Extracellular Factors

The cellular receptor for poliovirus was discovered after the transformation of mouse L-cells. These cells were altered with HeLa cell DNA, which led to susceptibility to poliovirus, of previously unsusceptible mice. The cDNA of the cellular receptor for poliovirus was later isolated and named CD155, or PVR. This receptor is a member of the immunoglobulin family, containing 3 Ig domains. CD155 is expressed in the following organs:[4]

However, viral replication does not occur on all CD155-expressing cells. Possible explanations include:[4]

  • The detection method does not differentiate variants of the receptor. Some variants, despite being detected, may not serve as receptors.
  • Excess secretion of non-receptor isoforms of CD155 may compete for the virus, thereby inactivating it.
  • Other ligands may compete with poliovirus for CD155.
  • Physical barriers may block poliovirus access to CD155.
  • Cytoplasm of certain cells may be inadequate for poliovirus replication.

CD155 positive tissues involved in the pathogenesis of the virus, include:[4]

Intracellular Factors

Extracellular viral receptors are not the only determinants of tissue tropism. Genetic properties of the virus, which dictate the ability of poliovirus to replicate within a certain cell environment, are also important contributors to tissue tropism. Cellular host factors also interact with viral RNA, influencing replication. An example is polypyrimidine tract binding protein (PTB), which binds to IRES. This binding initiates a cap-independent translation of the virus, and has also been implicated in alternative splicing mechanisms.[4] Other factors within the host cell may alter the poliovirus replication cycle:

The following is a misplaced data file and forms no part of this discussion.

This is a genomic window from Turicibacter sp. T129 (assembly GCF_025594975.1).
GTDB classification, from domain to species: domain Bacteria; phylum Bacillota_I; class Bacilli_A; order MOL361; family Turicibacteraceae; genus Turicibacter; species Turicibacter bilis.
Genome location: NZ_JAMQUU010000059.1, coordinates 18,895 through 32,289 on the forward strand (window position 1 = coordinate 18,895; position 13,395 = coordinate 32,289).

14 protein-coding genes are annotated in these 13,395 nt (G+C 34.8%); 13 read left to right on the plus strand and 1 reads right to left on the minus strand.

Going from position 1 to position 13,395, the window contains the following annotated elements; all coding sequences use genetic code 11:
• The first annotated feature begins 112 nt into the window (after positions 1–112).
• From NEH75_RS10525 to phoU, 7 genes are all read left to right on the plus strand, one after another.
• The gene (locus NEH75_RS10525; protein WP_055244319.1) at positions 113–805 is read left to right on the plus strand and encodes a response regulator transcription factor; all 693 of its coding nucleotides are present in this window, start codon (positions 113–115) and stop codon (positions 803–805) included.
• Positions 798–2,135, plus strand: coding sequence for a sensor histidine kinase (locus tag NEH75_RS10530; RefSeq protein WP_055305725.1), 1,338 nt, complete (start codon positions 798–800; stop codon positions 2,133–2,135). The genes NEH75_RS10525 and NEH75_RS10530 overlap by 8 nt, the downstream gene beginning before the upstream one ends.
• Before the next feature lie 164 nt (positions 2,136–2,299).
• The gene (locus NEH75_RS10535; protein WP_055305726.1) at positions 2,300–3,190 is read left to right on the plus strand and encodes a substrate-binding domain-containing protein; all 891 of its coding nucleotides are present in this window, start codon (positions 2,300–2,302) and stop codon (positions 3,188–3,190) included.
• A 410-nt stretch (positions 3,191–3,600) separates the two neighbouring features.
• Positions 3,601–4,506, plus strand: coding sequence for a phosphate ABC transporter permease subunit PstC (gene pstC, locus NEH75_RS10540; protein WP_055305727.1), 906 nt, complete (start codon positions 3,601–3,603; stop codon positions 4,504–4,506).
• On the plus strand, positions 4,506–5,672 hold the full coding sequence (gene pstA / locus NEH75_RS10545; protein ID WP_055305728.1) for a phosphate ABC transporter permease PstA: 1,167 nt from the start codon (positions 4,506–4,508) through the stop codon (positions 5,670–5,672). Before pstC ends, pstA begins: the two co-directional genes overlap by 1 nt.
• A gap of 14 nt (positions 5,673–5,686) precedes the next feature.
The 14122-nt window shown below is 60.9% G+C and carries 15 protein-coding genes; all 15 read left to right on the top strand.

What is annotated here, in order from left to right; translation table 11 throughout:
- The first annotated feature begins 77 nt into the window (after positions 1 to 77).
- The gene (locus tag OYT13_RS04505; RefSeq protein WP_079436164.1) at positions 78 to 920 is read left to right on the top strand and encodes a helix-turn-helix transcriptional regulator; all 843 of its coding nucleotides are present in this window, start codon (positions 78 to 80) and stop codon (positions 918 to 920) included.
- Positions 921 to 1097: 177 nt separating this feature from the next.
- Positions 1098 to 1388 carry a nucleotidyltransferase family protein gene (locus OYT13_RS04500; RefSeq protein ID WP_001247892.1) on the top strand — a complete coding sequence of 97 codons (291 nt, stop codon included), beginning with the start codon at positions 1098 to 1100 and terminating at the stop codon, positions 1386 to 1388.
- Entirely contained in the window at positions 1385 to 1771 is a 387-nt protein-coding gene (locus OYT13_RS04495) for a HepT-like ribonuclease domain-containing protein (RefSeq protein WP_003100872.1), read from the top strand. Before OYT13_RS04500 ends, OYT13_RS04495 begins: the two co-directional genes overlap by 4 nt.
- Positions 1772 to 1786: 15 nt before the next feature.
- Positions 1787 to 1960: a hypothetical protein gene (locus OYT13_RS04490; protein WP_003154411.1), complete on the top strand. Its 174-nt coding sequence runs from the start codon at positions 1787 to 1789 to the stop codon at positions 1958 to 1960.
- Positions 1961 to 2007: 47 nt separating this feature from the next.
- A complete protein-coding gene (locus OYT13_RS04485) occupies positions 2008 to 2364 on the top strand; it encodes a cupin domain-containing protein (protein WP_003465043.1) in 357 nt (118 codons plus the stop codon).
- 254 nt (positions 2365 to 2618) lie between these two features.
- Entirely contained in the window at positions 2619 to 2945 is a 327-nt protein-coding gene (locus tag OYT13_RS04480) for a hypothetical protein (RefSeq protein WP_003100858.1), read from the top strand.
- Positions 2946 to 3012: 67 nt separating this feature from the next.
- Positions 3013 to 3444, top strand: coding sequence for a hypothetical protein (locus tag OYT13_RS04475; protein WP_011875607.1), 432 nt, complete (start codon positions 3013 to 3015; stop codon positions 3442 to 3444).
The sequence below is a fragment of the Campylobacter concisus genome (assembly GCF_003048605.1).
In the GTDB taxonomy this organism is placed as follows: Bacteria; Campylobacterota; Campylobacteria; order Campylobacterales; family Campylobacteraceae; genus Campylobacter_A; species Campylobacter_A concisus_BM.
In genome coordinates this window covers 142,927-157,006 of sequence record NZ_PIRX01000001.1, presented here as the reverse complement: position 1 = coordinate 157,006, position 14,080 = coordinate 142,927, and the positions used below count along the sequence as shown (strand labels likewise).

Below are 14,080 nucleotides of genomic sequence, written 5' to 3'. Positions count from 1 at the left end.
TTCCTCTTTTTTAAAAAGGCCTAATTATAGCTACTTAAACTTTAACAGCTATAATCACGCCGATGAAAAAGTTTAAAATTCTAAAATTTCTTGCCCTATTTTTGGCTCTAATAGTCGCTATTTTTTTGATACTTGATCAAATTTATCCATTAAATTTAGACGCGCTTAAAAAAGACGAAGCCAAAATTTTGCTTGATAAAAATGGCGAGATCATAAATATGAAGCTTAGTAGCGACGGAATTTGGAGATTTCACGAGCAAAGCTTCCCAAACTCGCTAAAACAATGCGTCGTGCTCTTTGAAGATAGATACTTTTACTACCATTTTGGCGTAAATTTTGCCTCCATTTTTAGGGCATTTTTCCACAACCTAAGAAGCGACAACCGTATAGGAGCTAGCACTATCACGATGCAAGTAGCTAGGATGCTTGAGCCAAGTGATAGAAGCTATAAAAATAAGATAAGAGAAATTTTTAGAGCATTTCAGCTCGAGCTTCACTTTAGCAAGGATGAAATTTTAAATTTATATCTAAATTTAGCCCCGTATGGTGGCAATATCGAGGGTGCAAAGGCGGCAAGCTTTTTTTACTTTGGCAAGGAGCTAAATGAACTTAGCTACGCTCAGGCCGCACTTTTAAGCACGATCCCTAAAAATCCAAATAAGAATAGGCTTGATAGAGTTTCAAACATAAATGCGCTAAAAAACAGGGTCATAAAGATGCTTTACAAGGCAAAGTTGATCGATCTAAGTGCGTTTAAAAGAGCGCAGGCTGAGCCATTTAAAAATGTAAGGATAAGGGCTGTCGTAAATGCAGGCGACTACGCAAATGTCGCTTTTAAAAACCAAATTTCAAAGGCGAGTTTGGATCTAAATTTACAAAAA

• Proteolytic processing of poliovirus proteins
  • Lack of an host factors for viral replication
  • Cessation of protein synthesis within the host cell

Natural Reservoir

Only human cells, and certain primate species, show receptors for poliovirus. Therefore humans are considered the only natural reservoir for poliovirus.[5][6] There is no asymptomatic carrier state, except in the case of immunodeficient patients.[3]


  1. "Poliovirus".
  2. "http://phil.cdc.gov/phil/details.asp". External link in |title= (help)
  3. 3.0 3.1 3.2 "Polyomavirus" (PDF).
  4. 4.0 4.1 4.2 4.3 4.4 4.5 4.6 4.7 4.8 Mueller S, Wimmer E, Cello J (2005). "Poliovirus and poliomyelitis: a tale of guts, brains, and an accidental event". Virus Res. 111 (2): 175–93. doi:10.1016/j.virusres.2005.04.008. PMID 15885840.
  5. Baury B, Masson D, McDermott BM, Jarry A, Blottière HM, Blanchardie P; et al. (2003). "Identification of secreted CD155 isoforms". Biochem Biophys Res Commun. 309 (1): 175–82. PMID 12943679.
  6. Belnap DM, McDermott BM, Filman DJ, Cheng N, Trus BL, Zuccola HJ; et al. (2000). "Three-dimensional structure of poliovirus receptor bound to poliovirus". Proc Natl Acad Sci U S A. 97 (1): 73–8. PMC 26618. PMID 10618373.